Perfect translator

Almost each of us wants to achieve perfection in some field. The pursuit of knowledge, this wanting to improve oneself is (or at least ought to be) one of most important urges influencing human behaviour. Regardless whether you’re a translator, a programmer, a teacher in a school or a biologist, you need to learn new things while refreshing information obtained long ago. Unfortunately, no matter how try, we will be always behind: there will be always something we don’t know or we can’t do. Recently, I’ve been thinking about such things and started wondering whether someone as a ‚perfect translator’ even exists. And, regardless of the anwser, what a good, reliable translator should be like? 

Let’s start from the last question since it’s easier to answer. Now, let’s think for a while, what traits and abilities a translator ought to have.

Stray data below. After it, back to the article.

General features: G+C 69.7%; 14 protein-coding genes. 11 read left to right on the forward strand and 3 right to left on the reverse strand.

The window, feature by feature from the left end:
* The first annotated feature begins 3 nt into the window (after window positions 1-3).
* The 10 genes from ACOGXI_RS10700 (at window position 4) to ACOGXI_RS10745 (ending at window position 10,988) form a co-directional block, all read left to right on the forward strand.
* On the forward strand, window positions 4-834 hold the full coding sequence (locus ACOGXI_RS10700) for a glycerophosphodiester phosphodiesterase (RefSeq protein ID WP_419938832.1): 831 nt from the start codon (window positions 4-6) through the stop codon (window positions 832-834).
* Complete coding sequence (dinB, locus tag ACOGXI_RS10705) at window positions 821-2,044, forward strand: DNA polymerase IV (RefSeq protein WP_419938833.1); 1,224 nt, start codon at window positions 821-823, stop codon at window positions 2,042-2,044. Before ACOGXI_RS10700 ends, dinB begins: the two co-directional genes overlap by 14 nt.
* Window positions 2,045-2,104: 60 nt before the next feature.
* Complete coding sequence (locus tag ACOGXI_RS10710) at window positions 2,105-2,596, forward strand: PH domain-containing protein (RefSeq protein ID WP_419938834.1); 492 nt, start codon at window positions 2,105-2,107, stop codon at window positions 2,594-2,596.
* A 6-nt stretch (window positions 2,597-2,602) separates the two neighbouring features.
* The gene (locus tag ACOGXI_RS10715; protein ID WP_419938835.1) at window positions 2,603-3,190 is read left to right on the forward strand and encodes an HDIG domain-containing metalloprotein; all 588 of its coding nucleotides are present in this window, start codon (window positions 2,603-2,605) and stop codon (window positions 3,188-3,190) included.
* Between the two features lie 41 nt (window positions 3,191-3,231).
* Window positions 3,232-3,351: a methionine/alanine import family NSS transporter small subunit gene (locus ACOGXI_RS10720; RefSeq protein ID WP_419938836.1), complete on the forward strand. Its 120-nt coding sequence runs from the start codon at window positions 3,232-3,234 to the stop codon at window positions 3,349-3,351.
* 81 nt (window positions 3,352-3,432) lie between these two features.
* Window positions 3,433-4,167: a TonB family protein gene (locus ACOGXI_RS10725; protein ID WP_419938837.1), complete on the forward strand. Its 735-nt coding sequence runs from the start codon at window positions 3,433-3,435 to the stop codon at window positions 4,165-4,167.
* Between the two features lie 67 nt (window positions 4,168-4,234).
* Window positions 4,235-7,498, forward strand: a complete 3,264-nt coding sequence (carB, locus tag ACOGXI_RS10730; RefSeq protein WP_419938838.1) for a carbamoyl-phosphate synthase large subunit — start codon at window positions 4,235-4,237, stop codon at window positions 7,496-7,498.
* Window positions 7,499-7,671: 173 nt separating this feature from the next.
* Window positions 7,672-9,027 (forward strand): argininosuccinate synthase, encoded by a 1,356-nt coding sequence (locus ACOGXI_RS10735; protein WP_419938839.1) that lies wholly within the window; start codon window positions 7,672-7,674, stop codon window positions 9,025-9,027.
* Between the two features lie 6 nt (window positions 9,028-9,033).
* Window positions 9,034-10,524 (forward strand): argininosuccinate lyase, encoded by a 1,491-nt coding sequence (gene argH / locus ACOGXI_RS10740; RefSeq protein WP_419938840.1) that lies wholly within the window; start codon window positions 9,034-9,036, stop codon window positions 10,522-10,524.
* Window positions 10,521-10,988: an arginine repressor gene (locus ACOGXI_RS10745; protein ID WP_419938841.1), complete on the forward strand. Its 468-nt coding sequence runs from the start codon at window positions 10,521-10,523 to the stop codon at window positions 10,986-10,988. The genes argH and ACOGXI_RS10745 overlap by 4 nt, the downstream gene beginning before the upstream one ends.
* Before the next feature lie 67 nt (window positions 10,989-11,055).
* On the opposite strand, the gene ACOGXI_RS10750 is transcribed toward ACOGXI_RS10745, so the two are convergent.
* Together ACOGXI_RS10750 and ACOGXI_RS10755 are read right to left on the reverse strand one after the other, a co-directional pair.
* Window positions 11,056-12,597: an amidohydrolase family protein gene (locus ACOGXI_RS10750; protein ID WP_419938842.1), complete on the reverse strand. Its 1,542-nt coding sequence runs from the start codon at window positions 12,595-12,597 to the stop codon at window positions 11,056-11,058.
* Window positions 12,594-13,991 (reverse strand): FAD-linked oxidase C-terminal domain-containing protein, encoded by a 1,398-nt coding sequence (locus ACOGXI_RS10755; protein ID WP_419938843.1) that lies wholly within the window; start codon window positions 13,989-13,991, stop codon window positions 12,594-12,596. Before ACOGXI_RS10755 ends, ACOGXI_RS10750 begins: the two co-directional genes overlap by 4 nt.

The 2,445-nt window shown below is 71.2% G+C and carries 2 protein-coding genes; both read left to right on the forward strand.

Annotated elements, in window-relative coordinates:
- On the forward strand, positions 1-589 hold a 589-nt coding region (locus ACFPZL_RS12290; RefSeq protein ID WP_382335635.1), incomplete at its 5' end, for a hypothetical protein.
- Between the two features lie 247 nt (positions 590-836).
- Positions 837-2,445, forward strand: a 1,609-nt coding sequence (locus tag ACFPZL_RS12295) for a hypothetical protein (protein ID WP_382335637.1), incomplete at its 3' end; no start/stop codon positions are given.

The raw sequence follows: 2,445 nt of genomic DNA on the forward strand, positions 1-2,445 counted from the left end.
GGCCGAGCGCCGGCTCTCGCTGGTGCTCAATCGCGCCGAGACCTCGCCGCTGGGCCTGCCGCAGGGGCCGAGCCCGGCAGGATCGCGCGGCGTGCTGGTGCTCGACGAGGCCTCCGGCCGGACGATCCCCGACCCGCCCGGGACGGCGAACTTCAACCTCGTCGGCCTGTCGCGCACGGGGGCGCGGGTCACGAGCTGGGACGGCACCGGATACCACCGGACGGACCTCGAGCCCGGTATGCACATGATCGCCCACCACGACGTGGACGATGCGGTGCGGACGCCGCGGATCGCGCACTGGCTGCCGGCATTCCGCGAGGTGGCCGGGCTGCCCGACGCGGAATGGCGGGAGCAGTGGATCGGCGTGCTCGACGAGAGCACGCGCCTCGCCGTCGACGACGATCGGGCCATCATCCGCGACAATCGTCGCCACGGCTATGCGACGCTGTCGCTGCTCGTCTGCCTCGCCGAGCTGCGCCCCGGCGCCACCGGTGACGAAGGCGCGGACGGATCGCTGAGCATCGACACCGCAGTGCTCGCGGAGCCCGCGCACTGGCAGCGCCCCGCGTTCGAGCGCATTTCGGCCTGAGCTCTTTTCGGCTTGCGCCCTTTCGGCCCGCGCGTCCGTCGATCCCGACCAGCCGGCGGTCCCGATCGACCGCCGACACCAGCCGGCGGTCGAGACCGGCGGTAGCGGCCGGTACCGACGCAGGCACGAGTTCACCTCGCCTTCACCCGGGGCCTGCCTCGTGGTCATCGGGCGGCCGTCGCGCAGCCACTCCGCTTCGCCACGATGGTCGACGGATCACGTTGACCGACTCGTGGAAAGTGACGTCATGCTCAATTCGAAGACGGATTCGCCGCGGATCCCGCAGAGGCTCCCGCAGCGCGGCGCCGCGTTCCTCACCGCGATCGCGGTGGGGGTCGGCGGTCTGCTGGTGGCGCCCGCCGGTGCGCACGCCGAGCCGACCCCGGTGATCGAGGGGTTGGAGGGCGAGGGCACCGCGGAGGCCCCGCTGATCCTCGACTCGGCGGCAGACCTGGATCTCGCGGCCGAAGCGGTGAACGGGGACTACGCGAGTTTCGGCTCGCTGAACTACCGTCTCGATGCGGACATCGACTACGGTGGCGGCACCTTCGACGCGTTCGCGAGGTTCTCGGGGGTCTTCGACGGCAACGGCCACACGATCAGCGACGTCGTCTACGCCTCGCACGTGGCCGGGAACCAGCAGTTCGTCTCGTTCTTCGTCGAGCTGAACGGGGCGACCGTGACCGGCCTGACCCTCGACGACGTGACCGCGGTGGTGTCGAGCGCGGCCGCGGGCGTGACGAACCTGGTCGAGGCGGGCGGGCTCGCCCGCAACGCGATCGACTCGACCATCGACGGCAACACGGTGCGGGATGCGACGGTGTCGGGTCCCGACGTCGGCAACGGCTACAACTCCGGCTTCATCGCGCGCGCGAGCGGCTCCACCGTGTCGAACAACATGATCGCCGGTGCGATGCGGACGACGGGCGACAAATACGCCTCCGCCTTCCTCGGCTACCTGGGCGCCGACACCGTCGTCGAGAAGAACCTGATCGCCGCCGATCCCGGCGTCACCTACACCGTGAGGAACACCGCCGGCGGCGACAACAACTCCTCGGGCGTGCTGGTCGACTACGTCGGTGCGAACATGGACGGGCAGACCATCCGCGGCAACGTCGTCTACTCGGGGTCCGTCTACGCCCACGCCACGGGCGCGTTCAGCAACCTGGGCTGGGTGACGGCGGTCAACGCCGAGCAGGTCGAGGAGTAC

First of all, it must be someone trained in his field and it’s not about learning by heart some words or phrases but actual knowledge of the specific branch of science: how do things work, what relates to what element, so to understand what the text is about. That’s why, medical translators need to learn, for instance, how do particular organs and systems function. Of course it would be better if a real professional would translate technical or legal texts but we know it’s not always possible. Besides, general knowledge is quite important as well, as we can never be sure what we will find in the next task. And even if he doesn’t know something, he should be able to quickly find required information. Moreover, the translators should have a particular sense of sensitivity to words (especially if they want to be literary translators!): choice of words, their matching, their placement in a sentence. It is what the translator works on overall: on a language and so the proficiency of both languages should be flawless, on native-like level. We should note, however, that it does not refrein us from making mistakes. Constant switching between two language systems may be cause of not only simple typos, but also transfering the rules of one lingo into another (the so called ‚language transfer‚). If we want our translation to be perfect, we must know how to stay concentrated on a task, how to avoid these awful mistakes. Reading what you have just written (what is unfortunately impossible at simultaneous translation about which I will be talking in a while), comparing it to the source, rechecking your dictionaries or the Internet and analysing each element helps keeping some „standards”, in the end making translator and his work look profesional. And coming back to interpreting for a moment: interpreters need to be able to translate on the spot, immediately decoding, analysing and interpreting the message sent out by a speaker (which don’t really need to be coherent and clear) and quickly translate it into particular language. Also, the vocal awareness is quite important, as well as knowledge of convention, courtesy, as it sometimes might temper the heated argument or lead to signing the contract. The interpreter ought to be fully focused and yet able to quickly change his/her attention onto another object. The most important thing, however, is probably a training, since even having all necessary atributes to be an interpreter, one has to practise a lot and learn both theoretical and practical stuff to reach his/her potential.